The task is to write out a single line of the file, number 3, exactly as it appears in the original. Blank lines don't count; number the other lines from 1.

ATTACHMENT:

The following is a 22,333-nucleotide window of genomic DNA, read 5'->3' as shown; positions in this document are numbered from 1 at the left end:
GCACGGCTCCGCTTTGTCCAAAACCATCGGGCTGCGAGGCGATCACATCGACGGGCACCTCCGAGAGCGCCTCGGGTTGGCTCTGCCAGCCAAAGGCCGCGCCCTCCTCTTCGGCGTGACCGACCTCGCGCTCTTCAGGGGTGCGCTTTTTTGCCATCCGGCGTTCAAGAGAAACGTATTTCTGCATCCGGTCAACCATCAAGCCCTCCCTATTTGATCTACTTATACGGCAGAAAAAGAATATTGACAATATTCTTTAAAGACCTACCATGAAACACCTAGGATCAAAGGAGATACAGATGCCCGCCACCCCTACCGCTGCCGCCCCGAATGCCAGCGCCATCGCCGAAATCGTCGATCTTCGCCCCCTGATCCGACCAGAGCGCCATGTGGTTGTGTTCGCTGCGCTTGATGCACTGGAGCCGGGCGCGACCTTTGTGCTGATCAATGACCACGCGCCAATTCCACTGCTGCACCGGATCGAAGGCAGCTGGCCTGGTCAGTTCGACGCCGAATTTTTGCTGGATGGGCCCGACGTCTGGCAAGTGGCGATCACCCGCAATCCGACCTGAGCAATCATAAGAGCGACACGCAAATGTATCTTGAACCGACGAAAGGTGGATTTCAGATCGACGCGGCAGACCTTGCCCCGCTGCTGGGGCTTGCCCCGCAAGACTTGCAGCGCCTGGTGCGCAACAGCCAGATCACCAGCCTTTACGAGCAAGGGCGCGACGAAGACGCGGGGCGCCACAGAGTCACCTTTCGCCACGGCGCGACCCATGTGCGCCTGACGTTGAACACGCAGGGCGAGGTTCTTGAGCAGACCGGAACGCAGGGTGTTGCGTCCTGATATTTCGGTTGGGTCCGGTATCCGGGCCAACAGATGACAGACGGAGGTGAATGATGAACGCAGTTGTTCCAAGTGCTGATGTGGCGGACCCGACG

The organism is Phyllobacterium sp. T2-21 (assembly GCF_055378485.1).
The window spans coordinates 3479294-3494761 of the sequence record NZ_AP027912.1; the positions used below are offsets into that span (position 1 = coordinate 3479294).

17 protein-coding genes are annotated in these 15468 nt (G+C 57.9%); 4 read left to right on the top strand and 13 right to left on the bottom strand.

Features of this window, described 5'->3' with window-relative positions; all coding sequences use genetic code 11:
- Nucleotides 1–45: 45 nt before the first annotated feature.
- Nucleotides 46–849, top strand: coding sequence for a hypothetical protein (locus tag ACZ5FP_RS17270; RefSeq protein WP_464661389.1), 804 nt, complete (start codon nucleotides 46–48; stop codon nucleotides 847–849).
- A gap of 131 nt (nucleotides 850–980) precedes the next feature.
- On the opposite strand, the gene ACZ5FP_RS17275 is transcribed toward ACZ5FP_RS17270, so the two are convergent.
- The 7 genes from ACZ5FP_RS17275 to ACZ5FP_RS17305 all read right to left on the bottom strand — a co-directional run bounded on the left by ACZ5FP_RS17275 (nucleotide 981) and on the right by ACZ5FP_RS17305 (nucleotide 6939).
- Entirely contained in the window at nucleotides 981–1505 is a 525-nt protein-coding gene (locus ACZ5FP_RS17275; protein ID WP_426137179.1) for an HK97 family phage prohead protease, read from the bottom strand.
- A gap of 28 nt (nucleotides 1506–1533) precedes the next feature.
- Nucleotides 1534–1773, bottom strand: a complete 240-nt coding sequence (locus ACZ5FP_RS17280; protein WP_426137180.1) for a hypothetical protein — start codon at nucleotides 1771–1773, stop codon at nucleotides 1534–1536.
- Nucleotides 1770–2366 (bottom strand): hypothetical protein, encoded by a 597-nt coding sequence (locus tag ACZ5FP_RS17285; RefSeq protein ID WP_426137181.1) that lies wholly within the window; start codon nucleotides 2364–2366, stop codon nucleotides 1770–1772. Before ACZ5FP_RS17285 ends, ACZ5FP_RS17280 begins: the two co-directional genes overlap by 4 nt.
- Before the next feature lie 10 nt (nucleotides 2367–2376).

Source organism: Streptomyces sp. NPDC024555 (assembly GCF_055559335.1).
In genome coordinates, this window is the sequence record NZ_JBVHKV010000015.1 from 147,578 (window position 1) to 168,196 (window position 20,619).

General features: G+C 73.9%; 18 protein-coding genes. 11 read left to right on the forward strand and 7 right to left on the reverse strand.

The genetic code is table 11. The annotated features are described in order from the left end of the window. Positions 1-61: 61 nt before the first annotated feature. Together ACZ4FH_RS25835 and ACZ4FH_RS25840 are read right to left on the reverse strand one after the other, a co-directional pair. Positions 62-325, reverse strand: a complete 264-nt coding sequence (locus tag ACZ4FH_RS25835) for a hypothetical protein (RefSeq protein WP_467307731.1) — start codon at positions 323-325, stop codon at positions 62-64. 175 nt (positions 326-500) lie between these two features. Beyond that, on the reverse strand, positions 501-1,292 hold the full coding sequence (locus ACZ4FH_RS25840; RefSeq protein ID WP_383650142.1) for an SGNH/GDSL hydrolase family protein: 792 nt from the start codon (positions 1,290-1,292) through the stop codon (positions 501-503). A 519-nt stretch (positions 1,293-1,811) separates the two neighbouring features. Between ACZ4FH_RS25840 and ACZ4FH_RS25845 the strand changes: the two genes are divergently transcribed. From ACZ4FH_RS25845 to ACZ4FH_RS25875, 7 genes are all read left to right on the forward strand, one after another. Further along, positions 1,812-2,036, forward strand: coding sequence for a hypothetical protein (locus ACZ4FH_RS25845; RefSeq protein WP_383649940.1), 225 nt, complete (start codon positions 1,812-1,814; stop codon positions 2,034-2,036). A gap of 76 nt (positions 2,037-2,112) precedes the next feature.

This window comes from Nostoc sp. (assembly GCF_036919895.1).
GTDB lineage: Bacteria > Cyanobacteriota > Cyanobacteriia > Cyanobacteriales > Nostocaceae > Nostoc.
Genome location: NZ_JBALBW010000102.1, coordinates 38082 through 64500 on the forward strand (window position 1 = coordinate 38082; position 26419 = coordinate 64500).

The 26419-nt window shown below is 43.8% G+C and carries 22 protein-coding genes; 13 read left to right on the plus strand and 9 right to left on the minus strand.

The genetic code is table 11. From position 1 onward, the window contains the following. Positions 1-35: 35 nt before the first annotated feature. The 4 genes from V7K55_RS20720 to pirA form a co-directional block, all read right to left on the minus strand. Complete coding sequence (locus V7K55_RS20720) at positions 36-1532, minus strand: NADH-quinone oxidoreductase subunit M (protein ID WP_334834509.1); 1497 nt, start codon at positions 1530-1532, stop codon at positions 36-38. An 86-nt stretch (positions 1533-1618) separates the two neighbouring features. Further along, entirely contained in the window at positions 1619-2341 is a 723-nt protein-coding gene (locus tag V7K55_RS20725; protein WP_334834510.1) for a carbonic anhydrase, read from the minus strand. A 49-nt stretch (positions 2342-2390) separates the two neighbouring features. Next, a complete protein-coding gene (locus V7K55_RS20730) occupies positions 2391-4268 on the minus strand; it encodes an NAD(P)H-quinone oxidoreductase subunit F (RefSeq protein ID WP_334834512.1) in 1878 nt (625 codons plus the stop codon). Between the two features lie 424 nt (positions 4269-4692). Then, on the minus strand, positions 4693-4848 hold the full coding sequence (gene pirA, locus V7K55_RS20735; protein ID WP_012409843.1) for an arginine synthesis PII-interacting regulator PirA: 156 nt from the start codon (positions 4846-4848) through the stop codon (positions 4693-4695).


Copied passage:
The organism is Phyllobacterium sp. T2-21 (assembly GCF_055378485.1).